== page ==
Gender gap exists for new graduates

The gender pay gap for graduates is 15 per cent by the time e women are 24
and increases steadily until it passes 43 per cent when they reach 50.

The research figures were revealed at the Equal Opportunities Commission’s
conference on equal pay where its chairwoman, Julie Mellor, announced that the
organisation is joining forces with the NUS to tell students about the pay gap
and to encourage them to ask employers what they are doing about equal pay.

Mellor said: "If employers want to recruit the brightest and the best
in future, they are going to have to be able to prove that they provide equal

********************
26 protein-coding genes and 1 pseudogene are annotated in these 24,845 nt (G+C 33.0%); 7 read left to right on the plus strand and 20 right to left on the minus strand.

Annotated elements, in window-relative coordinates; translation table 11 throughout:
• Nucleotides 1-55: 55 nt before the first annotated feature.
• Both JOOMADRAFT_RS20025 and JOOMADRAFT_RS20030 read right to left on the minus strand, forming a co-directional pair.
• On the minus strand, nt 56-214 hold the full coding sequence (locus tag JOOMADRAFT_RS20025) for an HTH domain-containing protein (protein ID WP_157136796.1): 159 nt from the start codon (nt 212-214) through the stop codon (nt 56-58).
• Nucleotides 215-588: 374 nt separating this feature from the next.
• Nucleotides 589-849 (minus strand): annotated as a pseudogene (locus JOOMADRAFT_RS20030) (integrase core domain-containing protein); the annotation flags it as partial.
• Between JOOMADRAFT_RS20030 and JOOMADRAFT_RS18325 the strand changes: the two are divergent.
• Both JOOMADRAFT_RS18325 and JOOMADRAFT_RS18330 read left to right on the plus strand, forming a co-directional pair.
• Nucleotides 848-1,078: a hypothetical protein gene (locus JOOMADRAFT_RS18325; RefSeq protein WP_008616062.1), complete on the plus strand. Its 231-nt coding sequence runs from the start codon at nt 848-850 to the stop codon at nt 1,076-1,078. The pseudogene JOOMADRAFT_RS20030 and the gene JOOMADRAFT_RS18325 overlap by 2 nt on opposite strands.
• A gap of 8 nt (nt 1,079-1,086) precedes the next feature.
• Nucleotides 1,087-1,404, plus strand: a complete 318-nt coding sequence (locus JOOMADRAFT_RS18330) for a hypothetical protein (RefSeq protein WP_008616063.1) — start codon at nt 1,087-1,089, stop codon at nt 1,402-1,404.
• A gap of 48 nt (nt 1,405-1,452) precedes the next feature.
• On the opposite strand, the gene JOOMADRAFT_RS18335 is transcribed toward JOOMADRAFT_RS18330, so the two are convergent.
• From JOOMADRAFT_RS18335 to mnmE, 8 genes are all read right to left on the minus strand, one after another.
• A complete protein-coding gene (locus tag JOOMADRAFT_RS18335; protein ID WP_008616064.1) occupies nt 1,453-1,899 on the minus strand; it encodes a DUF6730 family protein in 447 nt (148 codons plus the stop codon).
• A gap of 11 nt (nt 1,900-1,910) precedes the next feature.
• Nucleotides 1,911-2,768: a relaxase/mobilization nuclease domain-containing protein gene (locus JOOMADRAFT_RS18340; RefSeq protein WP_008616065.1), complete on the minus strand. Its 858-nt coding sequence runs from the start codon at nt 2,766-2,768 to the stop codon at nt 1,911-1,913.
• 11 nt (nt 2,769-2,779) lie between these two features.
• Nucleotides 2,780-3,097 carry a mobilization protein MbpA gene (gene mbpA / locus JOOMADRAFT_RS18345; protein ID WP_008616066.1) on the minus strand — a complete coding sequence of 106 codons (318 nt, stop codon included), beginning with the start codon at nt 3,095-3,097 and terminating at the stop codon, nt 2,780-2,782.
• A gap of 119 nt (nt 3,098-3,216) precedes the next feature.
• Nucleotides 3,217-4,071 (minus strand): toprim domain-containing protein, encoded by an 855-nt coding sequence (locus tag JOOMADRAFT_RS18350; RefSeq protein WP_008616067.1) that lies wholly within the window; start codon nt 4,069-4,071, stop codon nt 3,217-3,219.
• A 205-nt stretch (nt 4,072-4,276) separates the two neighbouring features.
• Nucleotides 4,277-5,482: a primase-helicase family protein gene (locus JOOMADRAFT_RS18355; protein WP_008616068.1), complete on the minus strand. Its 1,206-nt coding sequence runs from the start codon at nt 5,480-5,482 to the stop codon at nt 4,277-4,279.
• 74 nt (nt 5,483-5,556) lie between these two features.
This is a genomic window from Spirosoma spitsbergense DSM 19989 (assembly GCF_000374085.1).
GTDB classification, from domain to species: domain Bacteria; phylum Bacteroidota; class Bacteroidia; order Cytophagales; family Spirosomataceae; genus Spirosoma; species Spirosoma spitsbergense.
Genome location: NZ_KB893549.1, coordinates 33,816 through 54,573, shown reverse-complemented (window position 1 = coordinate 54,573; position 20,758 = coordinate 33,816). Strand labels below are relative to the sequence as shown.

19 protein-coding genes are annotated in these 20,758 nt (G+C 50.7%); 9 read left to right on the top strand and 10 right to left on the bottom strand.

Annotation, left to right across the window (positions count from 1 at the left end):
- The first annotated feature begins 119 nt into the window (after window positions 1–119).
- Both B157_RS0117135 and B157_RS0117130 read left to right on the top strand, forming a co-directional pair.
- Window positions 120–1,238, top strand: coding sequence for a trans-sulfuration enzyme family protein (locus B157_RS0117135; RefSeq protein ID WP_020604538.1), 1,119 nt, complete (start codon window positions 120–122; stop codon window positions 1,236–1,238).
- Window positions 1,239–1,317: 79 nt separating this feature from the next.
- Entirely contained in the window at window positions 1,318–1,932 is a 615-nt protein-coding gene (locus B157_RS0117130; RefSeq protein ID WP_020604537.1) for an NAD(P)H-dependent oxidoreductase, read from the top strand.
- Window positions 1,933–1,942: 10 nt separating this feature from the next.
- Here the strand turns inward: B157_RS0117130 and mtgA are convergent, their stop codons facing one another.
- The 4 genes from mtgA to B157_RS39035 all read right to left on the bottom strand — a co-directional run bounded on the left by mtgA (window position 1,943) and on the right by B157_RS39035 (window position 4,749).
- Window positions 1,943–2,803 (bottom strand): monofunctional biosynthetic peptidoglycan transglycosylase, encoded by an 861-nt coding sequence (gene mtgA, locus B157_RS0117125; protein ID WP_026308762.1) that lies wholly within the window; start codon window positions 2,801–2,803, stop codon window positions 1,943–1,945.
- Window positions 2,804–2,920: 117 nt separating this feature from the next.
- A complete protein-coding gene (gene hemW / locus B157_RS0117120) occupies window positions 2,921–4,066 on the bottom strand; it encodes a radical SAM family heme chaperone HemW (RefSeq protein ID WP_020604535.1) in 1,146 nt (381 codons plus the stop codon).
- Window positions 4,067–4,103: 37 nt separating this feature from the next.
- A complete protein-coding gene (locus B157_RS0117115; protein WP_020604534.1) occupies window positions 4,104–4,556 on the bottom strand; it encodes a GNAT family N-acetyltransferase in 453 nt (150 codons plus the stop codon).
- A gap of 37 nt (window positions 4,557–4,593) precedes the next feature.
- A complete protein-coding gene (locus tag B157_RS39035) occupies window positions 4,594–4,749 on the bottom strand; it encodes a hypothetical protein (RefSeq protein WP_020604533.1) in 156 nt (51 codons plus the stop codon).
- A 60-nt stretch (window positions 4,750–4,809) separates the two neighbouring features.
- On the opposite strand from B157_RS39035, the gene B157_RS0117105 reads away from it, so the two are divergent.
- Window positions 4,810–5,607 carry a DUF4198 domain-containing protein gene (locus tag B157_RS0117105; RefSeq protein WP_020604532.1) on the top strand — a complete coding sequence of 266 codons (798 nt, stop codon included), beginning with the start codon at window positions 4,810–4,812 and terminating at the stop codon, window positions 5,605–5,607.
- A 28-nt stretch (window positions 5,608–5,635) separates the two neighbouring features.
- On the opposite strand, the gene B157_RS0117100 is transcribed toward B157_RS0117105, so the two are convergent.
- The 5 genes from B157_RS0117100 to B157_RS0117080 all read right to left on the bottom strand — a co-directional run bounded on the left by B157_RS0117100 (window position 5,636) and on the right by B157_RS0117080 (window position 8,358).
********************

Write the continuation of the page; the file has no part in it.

"If an employer cannot show they take equal pay seriously, students
might well ask themselves how much they value their staff."

Carl Gilleard, chief executive of the Association of Graduate Recruiters,
said it was in employers’ interests to ensure they demonstrate a commitment to
equal pay.

"Our members want to recruit the cream of UK students – to do that they
need to answer questions on a range of issues, including equal pay," he

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